According to the research data analysed and published by ForexSchoolOnline.com, Delta Air Lines’ revenue dropped by 88%. It led to a pre-tax loss of $7.01bn and a GAAP net loss of $5.7bn.
Passenger revenue plummeted by 94% to $678m while cargo revenue dropped by 42% to $108m. For H1 2020, there was a drop of 56% in operating revenue with passenger revenue shedding 60% YoY as it went from $20.62bn to $8.25bn. The total operating loss for H1 2020 was $8.37bn and there was a loss per share of $9.83.
According to Flightradar 24, global daily commercial flights dropped from 100,000 to 23,923. In April 2020, there was a year-on-year (YoY) drop of 73.6% in commercial flights, slightly improving to -71.7% in May 2020.
Research from the International Air Transport Association (IATA) echoes a similar sentiment, noting a -95% drop YoY in global air travel in April 2020. It predicted that passenger numbers would halve to 2.25bn compared to 2019. Similarly, passenger revenue would drop from $612bn in 2019 to $241bn in 2020. With airlines losing a cumulative $230m daily, airlines would see a total loss of $84.3bn. Asia Pacific will lead the industry’s losses with -$29.0bn while North America will take the second spot with -$23.1bn.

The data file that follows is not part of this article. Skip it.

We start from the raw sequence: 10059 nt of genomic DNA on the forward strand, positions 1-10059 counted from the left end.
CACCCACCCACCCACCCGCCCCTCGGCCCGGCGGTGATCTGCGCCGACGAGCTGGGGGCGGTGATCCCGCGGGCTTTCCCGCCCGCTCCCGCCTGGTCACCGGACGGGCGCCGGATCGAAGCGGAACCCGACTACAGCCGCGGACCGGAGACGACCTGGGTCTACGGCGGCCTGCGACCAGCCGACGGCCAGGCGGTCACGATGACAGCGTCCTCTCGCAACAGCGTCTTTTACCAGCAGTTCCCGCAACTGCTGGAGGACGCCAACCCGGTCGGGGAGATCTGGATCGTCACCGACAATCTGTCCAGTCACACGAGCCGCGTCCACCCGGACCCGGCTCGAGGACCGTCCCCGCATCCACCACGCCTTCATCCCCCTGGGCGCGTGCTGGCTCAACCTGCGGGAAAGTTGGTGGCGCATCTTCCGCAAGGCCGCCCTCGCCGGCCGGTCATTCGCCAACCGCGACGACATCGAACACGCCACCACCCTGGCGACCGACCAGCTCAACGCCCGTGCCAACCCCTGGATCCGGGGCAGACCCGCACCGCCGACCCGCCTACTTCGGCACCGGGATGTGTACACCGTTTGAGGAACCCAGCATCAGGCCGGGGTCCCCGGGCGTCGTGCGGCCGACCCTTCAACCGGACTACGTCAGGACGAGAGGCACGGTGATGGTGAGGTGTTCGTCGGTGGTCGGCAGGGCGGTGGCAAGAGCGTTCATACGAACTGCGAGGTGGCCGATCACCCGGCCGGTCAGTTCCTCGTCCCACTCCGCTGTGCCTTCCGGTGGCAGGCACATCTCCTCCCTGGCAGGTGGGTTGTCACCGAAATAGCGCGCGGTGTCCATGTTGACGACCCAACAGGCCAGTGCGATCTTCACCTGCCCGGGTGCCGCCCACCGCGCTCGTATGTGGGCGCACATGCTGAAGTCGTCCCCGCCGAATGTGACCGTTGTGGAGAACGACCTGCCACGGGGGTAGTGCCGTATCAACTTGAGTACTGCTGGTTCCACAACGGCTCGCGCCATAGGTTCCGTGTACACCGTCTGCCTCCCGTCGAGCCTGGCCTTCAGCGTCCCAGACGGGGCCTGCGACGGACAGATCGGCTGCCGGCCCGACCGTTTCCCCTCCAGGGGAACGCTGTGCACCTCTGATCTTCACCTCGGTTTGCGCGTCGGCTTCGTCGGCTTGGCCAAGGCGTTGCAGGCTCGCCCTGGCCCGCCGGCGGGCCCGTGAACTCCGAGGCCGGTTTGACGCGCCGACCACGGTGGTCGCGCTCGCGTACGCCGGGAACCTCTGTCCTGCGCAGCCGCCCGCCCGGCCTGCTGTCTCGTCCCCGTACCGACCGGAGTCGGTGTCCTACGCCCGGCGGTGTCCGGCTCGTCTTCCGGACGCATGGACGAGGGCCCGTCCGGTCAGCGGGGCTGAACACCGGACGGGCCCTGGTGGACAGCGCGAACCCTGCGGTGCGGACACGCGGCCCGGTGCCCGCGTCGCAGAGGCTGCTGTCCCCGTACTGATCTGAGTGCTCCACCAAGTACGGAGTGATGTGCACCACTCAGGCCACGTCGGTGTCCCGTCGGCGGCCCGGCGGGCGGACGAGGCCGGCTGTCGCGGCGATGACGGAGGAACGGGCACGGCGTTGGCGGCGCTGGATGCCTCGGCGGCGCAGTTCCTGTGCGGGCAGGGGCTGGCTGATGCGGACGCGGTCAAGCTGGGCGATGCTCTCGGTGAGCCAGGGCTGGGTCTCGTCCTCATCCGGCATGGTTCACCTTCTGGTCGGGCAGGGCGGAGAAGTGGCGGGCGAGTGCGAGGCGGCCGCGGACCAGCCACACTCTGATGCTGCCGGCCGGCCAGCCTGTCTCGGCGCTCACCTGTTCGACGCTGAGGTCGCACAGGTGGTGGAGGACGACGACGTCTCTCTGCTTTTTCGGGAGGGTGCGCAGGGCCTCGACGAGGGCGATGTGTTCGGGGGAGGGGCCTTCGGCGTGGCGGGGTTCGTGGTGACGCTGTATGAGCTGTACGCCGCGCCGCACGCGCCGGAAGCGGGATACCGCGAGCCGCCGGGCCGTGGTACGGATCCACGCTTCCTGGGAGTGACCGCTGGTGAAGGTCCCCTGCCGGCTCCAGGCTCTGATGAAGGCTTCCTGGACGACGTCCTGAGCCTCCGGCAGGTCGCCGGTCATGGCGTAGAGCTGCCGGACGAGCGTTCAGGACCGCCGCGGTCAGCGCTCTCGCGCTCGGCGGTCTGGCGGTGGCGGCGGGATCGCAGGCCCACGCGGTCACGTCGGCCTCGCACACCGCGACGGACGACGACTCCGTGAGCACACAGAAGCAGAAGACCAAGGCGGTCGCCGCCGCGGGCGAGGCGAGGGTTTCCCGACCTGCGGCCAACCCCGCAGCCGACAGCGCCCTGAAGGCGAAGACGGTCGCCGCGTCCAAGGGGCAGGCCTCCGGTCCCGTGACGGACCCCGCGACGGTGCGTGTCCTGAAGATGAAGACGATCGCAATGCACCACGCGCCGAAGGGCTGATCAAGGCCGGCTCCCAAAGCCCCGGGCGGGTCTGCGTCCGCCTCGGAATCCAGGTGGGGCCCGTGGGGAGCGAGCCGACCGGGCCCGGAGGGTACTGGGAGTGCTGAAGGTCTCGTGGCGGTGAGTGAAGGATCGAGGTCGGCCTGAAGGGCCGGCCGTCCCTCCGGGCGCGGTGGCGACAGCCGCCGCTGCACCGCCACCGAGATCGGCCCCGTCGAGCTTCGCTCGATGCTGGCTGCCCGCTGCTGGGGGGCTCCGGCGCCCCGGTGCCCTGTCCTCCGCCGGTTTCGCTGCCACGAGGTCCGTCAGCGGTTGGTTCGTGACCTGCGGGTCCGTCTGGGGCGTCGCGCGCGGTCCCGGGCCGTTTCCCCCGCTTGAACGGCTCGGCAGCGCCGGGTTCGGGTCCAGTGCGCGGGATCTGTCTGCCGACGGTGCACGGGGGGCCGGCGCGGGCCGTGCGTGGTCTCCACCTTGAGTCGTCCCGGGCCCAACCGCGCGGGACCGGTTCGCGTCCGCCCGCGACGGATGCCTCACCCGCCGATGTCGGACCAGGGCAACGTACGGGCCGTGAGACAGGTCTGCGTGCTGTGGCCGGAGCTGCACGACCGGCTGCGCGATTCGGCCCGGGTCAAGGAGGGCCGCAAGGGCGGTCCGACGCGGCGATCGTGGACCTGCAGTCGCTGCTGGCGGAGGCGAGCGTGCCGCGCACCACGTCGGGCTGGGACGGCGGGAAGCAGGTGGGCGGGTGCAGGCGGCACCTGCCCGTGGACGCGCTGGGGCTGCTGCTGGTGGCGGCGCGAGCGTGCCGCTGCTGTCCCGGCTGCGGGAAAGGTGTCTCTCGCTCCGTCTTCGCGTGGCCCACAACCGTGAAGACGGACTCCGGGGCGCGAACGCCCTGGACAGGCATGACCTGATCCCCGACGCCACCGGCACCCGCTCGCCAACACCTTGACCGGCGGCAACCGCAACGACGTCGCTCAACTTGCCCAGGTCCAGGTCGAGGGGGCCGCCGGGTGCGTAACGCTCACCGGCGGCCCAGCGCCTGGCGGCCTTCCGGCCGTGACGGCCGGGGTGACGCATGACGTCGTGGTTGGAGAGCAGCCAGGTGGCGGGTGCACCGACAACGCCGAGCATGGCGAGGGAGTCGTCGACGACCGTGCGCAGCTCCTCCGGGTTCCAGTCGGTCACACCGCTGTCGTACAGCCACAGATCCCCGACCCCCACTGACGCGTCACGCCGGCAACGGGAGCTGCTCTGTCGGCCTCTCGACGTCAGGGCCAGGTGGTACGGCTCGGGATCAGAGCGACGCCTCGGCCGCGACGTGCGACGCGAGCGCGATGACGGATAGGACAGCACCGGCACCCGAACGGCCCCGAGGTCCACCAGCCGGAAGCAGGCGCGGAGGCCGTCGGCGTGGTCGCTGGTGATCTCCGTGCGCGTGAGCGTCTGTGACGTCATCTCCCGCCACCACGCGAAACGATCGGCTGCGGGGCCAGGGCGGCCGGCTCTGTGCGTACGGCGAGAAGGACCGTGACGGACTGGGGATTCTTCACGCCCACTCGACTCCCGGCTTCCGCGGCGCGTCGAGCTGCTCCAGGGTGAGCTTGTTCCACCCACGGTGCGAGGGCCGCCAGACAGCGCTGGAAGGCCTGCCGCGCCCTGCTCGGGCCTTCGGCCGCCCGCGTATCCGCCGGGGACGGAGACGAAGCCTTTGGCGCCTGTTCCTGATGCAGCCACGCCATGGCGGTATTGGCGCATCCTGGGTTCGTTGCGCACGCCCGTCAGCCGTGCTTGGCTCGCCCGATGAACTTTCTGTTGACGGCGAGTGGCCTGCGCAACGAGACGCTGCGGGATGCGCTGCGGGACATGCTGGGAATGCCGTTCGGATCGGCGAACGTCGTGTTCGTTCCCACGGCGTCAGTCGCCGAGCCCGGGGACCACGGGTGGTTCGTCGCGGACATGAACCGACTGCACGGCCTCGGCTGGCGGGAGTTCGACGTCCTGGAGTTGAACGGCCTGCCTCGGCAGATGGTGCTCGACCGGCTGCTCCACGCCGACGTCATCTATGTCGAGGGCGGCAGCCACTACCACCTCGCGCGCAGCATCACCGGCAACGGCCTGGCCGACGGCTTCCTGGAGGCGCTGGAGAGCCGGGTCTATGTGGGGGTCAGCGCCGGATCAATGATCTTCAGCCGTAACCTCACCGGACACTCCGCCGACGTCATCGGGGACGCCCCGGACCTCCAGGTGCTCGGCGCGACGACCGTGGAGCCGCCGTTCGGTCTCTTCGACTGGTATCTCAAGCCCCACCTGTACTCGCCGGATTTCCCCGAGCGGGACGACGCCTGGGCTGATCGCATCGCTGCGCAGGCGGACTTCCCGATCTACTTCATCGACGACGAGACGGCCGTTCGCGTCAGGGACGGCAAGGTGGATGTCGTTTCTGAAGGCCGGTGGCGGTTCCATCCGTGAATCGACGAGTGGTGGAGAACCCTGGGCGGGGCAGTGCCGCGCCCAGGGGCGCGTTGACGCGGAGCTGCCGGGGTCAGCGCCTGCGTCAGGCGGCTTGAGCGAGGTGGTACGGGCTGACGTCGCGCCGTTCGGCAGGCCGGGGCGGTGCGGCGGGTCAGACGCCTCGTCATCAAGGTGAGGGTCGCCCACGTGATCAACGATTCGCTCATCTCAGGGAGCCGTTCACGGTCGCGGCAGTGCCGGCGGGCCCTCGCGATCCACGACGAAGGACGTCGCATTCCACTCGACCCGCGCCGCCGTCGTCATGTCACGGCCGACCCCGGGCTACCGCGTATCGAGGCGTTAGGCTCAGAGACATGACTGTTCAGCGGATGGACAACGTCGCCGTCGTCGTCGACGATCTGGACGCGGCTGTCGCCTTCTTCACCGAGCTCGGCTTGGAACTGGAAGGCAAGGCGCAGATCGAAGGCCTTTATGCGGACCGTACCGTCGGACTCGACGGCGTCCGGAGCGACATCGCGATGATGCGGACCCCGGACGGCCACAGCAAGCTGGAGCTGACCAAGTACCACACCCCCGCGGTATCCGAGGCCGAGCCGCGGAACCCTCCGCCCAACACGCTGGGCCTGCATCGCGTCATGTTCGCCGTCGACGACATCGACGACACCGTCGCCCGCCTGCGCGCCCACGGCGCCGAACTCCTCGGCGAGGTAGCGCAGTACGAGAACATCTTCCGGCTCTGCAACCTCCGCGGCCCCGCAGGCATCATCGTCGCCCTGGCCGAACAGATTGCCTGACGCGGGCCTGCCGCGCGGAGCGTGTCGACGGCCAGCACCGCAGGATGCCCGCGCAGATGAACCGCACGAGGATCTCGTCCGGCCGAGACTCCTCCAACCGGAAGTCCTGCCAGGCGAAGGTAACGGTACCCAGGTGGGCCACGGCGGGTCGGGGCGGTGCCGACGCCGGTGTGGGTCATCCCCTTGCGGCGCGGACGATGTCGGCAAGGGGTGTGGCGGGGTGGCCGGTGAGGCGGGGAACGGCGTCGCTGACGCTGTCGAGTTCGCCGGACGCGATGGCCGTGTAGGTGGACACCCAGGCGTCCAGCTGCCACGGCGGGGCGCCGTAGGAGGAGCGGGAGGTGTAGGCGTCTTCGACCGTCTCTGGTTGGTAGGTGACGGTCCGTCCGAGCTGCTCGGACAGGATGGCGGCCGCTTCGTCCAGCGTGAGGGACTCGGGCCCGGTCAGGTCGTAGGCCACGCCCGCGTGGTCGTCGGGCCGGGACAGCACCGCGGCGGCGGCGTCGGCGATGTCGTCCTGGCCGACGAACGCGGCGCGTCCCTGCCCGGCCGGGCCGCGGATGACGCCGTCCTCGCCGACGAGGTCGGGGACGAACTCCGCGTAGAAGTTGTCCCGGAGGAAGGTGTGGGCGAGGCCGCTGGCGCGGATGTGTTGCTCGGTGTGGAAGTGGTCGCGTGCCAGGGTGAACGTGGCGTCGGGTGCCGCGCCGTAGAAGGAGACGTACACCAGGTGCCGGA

Booking, Entertainment, Airlines, Cruises/Casinos and Hotels/Resorts (BEACH) stocks are among the worst losers during the pandemic period. According to data from the Visual Capitalist, between February 19 and 24 March 2020, El Dorado Resorts was the highest loser. It lost 76% in market capitalization during the period while Norwegian Cruise Lines lost 72%. Overall, BEACH stock lost over $332bn during this one-month period.